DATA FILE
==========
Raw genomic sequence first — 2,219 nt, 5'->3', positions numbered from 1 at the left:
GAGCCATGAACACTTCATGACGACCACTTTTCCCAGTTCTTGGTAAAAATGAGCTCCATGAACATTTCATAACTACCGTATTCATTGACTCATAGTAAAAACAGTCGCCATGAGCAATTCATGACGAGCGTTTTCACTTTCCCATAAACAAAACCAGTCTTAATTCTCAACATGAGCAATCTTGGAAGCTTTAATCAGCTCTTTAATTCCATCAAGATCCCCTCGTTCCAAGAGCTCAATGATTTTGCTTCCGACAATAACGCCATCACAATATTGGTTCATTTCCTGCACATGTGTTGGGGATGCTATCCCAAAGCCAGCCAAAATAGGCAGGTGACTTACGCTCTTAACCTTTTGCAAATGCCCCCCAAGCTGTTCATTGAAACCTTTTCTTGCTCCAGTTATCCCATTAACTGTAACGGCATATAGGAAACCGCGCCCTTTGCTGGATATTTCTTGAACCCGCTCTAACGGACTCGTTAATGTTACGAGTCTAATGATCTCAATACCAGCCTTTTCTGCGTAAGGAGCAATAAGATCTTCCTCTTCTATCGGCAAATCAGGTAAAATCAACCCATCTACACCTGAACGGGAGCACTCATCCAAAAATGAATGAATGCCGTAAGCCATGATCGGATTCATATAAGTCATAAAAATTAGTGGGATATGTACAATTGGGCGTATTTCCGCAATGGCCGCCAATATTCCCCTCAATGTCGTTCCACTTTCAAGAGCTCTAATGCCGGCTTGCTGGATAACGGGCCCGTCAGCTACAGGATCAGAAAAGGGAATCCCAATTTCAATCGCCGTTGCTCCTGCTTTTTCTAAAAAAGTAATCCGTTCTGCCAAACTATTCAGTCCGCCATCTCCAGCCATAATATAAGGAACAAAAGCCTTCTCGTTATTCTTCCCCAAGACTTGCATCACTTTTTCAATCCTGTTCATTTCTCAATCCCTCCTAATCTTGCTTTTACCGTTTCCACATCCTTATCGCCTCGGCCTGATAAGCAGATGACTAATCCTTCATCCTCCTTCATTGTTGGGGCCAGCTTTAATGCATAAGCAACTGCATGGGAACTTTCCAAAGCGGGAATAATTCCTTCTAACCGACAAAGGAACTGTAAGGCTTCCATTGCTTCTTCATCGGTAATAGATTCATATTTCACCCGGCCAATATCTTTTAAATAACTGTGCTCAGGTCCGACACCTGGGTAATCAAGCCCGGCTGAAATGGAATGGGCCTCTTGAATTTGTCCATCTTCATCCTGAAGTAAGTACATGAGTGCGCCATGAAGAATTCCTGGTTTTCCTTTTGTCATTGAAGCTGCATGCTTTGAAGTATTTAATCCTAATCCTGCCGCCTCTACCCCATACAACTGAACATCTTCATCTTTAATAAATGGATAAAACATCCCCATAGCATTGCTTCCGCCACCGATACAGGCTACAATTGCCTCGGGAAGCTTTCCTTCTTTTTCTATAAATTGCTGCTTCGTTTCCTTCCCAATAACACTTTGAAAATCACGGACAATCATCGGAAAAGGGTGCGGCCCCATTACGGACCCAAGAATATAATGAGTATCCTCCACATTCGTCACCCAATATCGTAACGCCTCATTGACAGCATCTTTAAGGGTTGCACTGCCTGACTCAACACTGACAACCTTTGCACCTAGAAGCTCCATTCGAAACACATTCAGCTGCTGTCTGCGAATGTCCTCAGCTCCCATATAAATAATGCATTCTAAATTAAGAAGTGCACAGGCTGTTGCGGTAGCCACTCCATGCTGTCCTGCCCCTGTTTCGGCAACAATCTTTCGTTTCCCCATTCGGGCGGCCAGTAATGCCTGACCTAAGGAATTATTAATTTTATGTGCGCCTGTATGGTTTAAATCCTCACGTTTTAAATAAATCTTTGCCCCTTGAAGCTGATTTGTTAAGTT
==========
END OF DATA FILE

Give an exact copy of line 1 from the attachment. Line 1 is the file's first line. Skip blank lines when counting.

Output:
Raw genomic sequence first — 2,219 nt, 5'->3', positions numbered from 1 at the left: